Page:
Food crisis in Zimbabwe: 2.2 million at risk. But where do the figures come from, and what do they mean?

The newspapers have been full of commentary on a looming food crisis in Zimbabwe. This has followed from the World Food Programme’s press release that 2.2 million people will be in need of food aid in the coming months. The Commercial Farmers Union has called it a ‘man-made crisis’, the direct result of the ‘chaotic’ land reform, and a decade of inappropriate policies.

I wanted to find out a bit more about where the 2.2 million figure came from. It’s a big number, and would mean a lot of food imports, way beyond the means of the Finance ministry. After a bit of digging I eventually found the figure, buried on page 122 of the ZimVac (Zimbabwe Vulnerability Assessment Committee) livelihood assessment draft report for 2013.

Each year ZimVac, a coalition of NGOs, researchers and government agencies, undertake a major rural livelihood assessment, based on a sample of over 10,000 households across the country. The sample is drawn according to the latest ZIMSTAT ‘master sampling frame’, and the resulting data is aimed to be representative of the country as a whole. It’s an excellent and important initiative, but it has its deficiencies, as those involved readily admit.

The process for deciding the headline figure is complex. It involves assessing for each household all the cereal production, and then adding in income from employment, remittances, livestock sales, and other sources of income that could be used to buy food (p. 120). Assumptions on prices and market availability are used to translate income into food and in turn energy (p.121). The food security assessment is based on the household’s potential access to enough food from all sources, including purchases, to give each member a minimum of 2100 kilocalories per day in the consumption period 1 April 2013 to 31 March 2014 (p. 119). The total number in food deficit figure is then calculated as a sum of all of those experiencing any negative balance in the accounting period.

It’s a complicated procedure with lots of steps and plenty of assumptions. What the headline figure doesn’t indicate – although the report does, and the background documents for the ZimVac surveys over the years are quite transparent about this – is that the big number includes many people who may have a projected deficit for actually a very short period. Indeed, at the time of the survey in May 2013, over 80% of households surveyed had no hunger problems with only a very small proportion recording ‘severe hunger’ (p. 115). The report shows that there is a progression of food insecurity, with a peak of 2.2m people expected in January to March 2014 (p.124). 31% of the total (683,000 people) move into food deficit only in this crunch period before the next harvest; and some of whom may in fact be food insecure for only a very few days.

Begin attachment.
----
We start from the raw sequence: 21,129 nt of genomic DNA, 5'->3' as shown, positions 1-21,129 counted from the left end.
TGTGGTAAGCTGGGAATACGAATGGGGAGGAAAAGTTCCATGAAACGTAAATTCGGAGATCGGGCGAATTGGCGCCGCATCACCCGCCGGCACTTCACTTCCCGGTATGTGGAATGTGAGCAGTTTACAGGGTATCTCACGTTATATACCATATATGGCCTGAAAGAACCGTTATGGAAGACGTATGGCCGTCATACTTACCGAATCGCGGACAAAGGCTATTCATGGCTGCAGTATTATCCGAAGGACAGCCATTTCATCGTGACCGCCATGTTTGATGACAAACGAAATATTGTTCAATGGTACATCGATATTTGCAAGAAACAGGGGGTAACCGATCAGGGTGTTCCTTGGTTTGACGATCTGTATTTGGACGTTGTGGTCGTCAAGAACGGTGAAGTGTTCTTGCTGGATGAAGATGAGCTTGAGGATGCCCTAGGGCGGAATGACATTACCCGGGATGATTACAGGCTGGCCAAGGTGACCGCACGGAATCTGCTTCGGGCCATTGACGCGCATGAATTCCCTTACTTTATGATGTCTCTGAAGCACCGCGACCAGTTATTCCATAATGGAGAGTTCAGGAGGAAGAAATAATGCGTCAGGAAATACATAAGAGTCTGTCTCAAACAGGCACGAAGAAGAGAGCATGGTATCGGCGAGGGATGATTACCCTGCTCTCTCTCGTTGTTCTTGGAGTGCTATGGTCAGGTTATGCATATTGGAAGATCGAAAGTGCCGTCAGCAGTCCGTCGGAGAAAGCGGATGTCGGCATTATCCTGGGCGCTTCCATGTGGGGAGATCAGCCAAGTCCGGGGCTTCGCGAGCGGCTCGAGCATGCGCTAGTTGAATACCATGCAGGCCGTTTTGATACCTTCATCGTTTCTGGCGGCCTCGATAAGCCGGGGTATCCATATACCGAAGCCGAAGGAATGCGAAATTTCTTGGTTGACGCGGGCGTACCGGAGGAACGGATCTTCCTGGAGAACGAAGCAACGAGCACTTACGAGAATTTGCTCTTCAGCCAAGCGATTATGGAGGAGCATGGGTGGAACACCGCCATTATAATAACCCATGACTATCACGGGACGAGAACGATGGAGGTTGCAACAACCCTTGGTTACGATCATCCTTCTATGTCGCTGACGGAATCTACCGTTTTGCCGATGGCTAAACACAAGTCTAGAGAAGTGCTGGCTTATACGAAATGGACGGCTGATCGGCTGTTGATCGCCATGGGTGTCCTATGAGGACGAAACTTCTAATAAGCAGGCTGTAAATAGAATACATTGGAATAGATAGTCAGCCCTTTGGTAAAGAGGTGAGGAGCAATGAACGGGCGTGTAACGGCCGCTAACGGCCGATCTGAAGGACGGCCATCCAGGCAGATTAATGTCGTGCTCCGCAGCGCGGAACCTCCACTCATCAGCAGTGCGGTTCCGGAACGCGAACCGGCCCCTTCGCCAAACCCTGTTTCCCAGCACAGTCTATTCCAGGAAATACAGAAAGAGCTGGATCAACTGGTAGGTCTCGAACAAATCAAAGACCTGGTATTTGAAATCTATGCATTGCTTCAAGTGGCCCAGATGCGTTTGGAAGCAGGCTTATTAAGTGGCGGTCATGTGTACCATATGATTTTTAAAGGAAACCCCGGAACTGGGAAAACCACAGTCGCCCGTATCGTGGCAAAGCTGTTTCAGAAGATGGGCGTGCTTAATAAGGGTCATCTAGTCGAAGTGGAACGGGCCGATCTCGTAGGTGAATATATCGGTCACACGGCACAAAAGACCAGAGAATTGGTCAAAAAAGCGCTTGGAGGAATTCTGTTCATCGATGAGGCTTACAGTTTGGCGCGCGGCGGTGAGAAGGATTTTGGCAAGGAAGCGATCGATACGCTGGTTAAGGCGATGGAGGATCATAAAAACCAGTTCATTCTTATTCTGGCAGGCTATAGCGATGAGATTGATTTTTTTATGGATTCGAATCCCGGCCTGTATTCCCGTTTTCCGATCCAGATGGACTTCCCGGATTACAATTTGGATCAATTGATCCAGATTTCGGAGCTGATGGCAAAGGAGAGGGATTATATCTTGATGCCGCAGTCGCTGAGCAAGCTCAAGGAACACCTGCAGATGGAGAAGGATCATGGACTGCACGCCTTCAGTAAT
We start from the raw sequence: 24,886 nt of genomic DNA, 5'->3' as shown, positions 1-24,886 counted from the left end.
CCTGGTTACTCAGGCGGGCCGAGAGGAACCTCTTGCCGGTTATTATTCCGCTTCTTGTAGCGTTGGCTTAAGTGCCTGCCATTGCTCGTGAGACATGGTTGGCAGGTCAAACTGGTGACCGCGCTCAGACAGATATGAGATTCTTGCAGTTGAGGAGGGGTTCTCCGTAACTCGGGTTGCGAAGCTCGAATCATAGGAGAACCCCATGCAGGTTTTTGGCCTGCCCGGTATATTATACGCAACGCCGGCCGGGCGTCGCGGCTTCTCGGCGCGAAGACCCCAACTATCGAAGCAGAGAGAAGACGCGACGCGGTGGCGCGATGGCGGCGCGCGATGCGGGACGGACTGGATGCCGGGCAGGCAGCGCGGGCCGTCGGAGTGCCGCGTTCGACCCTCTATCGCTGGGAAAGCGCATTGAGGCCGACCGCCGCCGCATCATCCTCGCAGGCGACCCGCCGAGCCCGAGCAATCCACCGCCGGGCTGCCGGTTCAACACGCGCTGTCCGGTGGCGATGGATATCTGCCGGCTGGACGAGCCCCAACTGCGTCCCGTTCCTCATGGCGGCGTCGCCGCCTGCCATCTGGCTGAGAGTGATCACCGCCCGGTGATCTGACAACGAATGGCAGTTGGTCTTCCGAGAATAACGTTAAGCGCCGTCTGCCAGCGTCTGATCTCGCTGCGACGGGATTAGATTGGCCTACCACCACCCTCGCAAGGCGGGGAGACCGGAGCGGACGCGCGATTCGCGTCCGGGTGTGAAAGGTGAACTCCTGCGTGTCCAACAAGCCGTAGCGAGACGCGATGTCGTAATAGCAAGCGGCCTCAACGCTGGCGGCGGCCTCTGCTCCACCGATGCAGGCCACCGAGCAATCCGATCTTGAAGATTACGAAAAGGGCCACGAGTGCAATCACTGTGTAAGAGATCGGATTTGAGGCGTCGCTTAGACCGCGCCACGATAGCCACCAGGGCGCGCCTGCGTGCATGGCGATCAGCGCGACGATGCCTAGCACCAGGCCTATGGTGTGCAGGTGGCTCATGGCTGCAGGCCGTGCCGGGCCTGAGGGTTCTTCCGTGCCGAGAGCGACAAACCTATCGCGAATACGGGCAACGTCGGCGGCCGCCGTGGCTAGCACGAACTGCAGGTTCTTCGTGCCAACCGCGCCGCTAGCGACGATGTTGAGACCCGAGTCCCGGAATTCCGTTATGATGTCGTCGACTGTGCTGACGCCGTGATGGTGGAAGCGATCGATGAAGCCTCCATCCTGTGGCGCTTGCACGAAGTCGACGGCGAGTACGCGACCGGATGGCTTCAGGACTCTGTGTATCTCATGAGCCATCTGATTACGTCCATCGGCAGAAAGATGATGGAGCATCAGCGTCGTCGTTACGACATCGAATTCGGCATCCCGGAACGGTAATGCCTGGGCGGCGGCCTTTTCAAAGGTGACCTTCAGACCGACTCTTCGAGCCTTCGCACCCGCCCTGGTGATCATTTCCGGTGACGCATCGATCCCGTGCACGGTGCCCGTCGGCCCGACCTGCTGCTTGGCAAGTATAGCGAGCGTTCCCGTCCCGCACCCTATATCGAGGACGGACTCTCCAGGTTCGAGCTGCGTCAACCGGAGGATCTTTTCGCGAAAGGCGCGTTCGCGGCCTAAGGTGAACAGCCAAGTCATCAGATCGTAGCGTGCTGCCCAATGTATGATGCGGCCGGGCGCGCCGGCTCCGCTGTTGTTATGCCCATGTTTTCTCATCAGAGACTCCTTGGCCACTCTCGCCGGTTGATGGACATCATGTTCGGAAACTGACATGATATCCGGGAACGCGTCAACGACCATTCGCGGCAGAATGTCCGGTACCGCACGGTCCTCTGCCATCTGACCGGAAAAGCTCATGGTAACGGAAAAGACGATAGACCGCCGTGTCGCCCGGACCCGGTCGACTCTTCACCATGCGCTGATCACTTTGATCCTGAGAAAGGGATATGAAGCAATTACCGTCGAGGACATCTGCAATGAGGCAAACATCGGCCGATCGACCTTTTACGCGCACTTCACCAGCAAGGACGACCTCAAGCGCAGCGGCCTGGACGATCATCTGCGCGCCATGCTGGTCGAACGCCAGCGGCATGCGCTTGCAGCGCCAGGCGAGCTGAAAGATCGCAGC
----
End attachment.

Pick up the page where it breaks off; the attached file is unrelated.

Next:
The 2.2 million figure is of course a good flag-waving number for the WFP to raise funds, and for the CFU to bash the government for the land reform (and even President Mugabe is now joining the critique of the ‘new farmers’), but the actual implications are more complex. Here are five reasons why we need to be cautious about the figures.

  • First, there’s geography: as the report shows the problems are concentrated in the dry south of the country which experienced the worst season in terms of rainfall and its distribution (p.125-6).
  • Second, there is almost certainly (as ever in surveys) an underreporting of income, and so purchasing power. Since in drought years, market purchases are essential for food entitlements, this is rather crucial.
  • Third, the assessment model allows for only limited sales of livestock to compensate for food deficits (households are assumed to retain a minimum of 5 goats and 3 cattle). Yet livestock is precisely the asset in the drier parts of the country that are used in times of drought to exchange for grain, and distress sales are common, and important for food security.
  • Fourth, remittances are especially important in drought-prone areas, yet the figures used in the model for this year are based on recall of last year’s receipts. Last year was of course a relatively good year for rural production, and so remittance flows inevitably dropped. But this year, you can be sure, they will increase in response to the shortfalls. For perfectly good reasons, the model does not account for this, but it’s another reason why we can expect things to be not as bad as predicted.